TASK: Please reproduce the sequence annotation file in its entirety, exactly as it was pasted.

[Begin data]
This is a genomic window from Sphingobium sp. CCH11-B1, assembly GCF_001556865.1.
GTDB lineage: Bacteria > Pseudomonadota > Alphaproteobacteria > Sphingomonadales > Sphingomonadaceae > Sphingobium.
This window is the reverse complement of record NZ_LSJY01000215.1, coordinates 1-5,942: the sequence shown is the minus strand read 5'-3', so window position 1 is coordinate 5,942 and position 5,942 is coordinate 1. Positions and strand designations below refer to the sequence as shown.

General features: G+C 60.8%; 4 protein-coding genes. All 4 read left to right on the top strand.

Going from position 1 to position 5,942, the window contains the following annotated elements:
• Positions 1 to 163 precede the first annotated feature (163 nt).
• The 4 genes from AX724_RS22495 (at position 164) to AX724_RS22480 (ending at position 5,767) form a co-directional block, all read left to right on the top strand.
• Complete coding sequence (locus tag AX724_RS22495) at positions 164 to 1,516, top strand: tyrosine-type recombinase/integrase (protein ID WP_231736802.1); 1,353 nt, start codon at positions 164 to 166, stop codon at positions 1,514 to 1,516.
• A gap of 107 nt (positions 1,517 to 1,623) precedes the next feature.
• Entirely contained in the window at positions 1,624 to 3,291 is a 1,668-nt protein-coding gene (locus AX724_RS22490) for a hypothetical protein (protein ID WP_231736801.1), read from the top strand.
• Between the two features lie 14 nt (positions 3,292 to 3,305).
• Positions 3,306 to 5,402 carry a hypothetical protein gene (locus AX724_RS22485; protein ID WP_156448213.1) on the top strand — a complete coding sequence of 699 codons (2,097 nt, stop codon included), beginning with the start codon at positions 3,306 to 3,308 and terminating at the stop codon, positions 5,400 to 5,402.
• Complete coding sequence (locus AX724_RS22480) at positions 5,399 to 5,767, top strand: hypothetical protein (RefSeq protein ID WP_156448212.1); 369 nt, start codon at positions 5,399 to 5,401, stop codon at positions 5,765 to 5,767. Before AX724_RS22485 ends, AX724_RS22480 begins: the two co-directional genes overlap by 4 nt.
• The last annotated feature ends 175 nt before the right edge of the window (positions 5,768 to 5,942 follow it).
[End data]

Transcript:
This is a genomic window from Sphingobium sp. CCH11-B1, assembly GCF_001556865.1.
GTDB lineage: Bacteria > Pseudomonadota > Alphaproteobacteria > Sphingomonadales > Sphingomonadaceae > Sphingobium.
This window is the reverse complement of record NZ_LSJY01000215.1, coordinates 1-5,942: the sequence shown is the minus strand read 5'-3', so window position 1 is coordinate 5,942 and position 5,942 is coordinate 1. Positions and strand designations below refer to the sequence as shown.

General features: G+C 60.8%; 4 protein-coding genes. All 4 read left to right on the top strand.

Going from position 1 to position 5,942, the window contains the following annotated elements:
• Positions 1 to 163 precede the first annotated feature (163 nt).
• The 4 genes from AX724_RS22495 (at position 164) to AX724_RS22480 (ending at position 5,767) form a co-directional block, all read left to right on the top strand.
• Complete coding sequence (locus tag AX724_RS22495) at positions 164 to 1,516, top strand: tyrosine-type recombinase/integrase (protein ID WP_231736802.1); 1,353 nt, start codon at positions 164 to 166, stop codon at positions 1,514 to 1,516.
• A gap of 107 nt (positions 1,517 to 1,623) precedes the next feature.
• Entirely contained in the window at positions 1,624 to 3,291 is a 1,668-nt protein-coding gene (locus AX724_RS22490) for a hypothetical protein (protein ID WP_231736801.1), read from the top strand.
• Between the two features lie 14 nt (positions 3,292 to 3,305).
• Positions 3,306 to 5,402 carry a hypothetical protein gene (locus AX724_RS22485; protein ID WP_156448213.1) on the top strand — a complete coding sequence of 699 codons (2,097 nt, stop codon included), beginning with the start codon at positions 3,306 to 3,308 and terminating at the stop codon, positions 5,400 to 5,402.
• Complete coding sequence (locus AX724_RS22480) at positions 5,399 to 5,767, top strand: hypothetical protein (RefSeq protein ID WP_156448212.1); 369 nt, start codon at positions 5,399 to 5,401, stop codon at positions 5,765 to 5,767. Before AX724_RS22485 ends, AX724_RS22480 begins: the two co-directional genes overlap by 4 nt.
• The last annotated feature ends 175 nt before the right edge of the window (positions 5,768 to 5,942 follow it).